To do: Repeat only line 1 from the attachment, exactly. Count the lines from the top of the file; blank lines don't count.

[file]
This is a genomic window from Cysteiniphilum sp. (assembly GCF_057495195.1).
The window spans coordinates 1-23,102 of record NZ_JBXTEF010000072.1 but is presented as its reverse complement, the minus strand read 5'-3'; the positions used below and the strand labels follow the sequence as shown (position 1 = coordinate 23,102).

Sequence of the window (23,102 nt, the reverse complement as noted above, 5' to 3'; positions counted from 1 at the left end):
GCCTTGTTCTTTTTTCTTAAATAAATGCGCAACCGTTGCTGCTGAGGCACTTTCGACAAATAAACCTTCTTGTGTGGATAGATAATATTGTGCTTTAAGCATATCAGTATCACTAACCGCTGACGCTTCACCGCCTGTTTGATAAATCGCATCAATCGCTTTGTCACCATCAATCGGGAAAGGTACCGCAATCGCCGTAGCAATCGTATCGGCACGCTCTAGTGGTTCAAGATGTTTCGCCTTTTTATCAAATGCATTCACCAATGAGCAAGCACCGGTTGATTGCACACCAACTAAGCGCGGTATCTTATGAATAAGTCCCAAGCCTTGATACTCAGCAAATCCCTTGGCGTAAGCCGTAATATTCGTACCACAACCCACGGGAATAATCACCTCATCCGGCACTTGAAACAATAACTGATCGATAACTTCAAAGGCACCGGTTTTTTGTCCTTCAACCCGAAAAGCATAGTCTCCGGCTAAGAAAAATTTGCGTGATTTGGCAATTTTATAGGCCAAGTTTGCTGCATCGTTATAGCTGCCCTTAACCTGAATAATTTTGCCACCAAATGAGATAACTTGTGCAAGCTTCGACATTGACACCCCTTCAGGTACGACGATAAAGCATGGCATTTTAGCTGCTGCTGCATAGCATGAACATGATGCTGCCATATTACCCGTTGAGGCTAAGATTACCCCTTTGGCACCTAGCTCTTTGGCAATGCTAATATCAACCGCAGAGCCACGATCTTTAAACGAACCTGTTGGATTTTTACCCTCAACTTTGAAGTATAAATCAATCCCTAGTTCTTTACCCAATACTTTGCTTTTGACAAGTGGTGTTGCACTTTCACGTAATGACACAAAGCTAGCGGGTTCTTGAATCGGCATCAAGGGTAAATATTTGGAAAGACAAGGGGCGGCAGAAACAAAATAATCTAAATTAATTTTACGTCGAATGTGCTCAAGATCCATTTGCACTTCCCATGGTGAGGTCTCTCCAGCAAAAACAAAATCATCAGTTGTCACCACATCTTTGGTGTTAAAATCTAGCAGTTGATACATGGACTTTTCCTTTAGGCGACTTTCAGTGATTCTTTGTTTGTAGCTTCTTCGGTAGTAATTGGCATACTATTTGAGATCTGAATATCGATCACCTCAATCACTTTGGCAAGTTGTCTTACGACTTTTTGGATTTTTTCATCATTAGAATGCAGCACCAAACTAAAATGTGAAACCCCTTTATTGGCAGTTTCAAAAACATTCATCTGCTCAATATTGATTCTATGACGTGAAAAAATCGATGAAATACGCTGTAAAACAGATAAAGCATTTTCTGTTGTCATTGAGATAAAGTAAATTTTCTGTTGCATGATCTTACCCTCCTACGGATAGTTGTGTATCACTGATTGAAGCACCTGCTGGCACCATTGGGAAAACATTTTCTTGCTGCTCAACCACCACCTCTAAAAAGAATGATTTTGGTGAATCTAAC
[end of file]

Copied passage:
This is a genomic window from Cysteiniphilum sp. (assembly GCF_057495195.1).